Wife of the Oni

This entry is part 1 of 1 in the series Wife of The Oni

The Wife of the Oni spent her days wandering the forest, near an ancient temple that was long abandoned and untended.
She often sat gazing at the moldering doors and unwashed stones, the sagging beams and cracked tiles.
Perhaps there was a sadness about her when she contemplated the faded scrollwork of a bygone age.
The Oni had told her tales of the monks who built the temple, of the wars that had ravaged the lands around them, and the spirits who had finally brought ruin to the beauty of this place.
Tales of the region’s beauty had been told for centuries, but the most sought after features lay not in the land or beneath it, but in the offspring of the land’s residents. The beauty and intelligence of the children of the region was the stuff of legends. Warring lords from across the land sought wives and concubines, adopted warriors and philosophers from among the families of the region, and so, the region prospered from the fruits of their labors and lives.
Such legends reached even the world where spirits reigned.
The Oni had no name, but all who knew of him knew him to be a terrible Lord, though just and fair.
As such things go, a woman in the human world gave birth to a girl child. By her second year, the child’s speech and kanji were on par with her parents, and her exceptional beauty flowered by her fourteenth year.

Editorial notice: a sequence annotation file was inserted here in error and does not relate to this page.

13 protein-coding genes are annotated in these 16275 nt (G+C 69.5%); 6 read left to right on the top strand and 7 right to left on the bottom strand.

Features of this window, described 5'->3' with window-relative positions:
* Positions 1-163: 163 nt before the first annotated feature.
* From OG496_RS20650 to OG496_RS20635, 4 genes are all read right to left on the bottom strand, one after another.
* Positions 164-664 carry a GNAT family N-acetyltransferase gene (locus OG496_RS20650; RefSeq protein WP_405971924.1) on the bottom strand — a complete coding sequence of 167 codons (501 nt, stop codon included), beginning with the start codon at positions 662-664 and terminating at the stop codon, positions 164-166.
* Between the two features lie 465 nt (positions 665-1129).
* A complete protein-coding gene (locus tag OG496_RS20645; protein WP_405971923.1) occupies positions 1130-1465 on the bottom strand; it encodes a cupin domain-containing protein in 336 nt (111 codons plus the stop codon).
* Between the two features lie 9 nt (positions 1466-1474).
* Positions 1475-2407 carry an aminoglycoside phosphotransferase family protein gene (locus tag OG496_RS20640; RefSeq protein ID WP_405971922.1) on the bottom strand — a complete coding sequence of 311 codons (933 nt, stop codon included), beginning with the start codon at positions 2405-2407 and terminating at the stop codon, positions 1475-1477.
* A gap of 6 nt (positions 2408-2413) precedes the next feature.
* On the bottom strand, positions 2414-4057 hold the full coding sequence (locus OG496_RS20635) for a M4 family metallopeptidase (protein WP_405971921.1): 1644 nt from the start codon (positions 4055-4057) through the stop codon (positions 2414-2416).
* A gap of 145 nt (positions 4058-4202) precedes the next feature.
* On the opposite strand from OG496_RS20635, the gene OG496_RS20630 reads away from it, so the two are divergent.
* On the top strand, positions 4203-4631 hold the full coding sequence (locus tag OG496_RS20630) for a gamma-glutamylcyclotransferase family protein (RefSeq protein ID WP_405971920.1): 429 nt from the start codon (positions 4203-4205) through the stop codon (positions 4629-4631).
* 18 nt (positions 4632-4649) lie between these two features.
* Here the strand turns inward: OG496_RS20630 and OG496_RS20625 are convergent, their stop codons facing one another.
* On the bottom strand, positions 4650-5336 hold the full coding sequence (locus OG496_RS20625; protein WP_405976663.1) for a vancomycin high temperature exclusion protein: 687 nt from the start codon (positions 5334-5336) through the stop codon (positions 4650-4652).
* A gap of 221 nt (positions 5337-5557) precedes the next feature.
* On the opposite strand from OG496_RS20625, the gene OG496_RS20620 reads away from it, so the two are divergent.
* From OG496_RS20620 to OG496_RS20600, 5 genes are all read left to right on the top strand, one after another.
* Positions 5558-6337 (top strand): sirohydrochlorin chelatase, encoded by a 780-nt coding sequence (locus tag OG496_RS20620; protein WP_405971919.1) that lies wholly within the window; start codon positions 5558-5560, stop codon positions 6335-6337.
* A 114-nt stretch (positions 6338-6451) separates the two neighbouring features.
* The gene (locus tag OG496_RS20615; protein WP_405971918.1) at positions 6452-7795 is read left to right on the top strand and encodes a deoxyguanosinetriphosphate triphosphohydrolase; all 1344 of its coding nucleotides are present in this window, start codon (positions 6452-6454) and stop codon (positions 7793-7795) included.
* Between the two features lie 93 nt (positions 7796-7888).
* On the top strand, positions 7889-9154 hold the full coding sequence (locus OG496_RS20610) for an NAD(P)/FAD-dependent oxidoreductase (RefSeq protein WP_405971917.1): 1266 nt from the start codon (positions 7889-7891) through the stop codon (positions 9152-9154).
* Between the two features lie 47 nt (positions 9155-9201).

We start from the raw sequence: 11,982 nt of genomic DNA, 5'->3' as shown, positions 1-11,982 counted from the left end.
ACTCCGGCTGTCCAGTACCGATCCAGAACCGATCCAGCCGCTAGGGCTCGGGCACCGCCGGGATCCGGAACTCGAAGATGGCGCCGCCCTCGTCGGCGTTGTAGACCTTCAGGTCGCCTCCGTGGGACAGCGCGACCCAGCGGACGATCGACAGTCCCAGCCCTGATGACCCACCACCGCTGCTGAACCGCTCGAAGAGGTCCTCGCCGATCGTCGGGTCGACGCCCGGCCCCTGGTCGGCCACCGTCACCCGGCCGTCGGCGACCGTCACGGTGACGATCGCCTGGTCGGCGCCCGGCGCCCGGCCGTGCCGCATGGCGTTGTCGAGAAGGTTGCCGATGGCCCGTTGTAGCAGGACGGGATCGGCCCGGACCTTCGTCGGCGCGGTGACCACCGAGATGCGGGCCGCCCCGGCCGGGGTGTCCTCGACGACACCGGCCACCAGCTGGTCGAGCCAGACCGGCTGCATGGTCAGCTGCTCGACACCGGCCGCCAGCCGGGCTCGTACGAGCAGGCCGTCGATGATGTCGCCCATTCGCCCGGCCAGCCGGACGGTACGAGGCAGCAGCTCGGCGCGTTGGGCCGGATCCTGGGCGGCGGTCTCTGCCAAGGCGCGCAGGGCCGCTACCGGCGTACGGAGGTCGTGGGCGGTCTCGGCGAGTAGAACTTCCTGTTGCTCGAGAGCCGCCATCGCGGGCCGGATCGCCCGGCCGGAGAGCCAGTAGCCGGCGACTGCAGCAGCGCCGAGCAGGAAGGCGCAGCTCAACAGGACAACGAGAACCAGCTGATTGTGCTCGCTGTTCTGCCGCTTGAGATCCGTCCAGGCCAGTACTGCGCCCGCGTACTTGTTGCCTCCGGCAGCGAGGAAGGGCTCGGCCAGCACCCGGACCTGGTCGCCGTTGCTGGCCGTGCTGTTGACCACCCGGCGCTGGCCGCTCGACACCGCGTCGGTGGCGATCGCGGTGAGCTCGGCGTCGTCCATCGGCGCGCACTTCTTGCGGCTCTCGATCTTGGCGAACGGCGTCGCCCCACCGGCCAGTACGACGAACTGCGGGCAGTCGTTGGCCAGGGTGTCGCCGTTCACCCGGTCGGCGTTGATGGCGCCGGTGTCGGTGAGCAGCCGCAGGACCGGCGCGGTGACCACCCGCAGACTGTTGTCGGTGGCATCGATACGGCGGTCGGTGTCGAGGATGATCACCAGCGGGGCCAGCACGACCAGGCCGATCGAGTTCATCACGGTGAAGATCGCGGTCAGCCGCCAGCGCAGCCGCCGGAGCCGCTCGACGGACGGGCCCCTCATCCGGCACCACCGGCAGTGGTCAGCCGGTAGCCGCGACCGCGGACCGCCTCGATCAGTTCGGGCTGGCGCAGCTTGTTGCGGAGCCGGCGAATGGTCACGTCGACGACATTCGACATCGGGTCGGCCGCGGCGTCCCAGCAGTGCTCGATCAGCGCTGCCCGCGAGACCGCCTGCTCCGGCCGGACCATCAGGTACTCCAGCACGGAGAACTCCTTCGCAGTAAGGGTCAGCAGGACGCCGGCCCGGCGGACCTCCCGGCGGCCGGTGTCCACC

Her parents knew a Lord of great stature would be her fate and celebrated her as a gift from the Gods.
When the suitors began to arrive, the girl became distant, though she engaged and suffered through the formalities, she did not engage in a way that permitted courtship.
Her parents were dismayed at her lack of interest, and brought her to the temple in their village, seeking the wisdom within.
The monks were well acquainted with the story of her beauty and intelligence, but were unable to fathom her reticence and could not explore deeper as she would never open her heart to any man.
A neighboring village was said to have a man of such intelligence and empathy as to enable him to see into the hearts of any human, the temple priest called for this man, but he would not travel, so they sent her to his home.

For Her

When only words

words and more words

When only words are present

words can be present

When indifference is present


When words are indifferent

indifference opposes love

When love leaves the words

pain through indifference

What hatred words can offer

words can be hateful

What pain words can offer

pain through words

When love left the words

love left

When words left no love

words and more words

The Brothers part II

This entry is part 2 of 2 in the series The Brothers

David eyed the youth before him; he bore the mark of perhaps eighteen years upon his body.  The malnutrition had kept his frame small and bent his legs, but his scarred face spoke of many years of determination and his long-sighted stare bespoke a hardened eye for the cruelties of the world.

When he spoke, the youth had the habit of making direct eye contact.  David admired him for his simple honesty and his brazen confidence.  The youth reminded him of himself.

“What is your name, young man?”  The youth turned quickly, startled, but recovered and look directly into David’s eyes.

“Jason, sir.”

“Heh.  You needn’t be so formal around here, we aren’t in the military, boy.  My name is David.”

“Sorry, sir, I mean, David, I just have never seen such a gathering of men.”

“Not men, kid!” Martin was grunting from under the stalled halftrack vehicle, “Mercenaries!”

A chorus of rough, quiet chuckles came from the circle of armed men around the fire beside the dirt path that masqueraded as a road.

“Aye, mercenaries.”  Jason turned to look directly into David’s eyes again.  “What I really mean is, would you be recruiting?”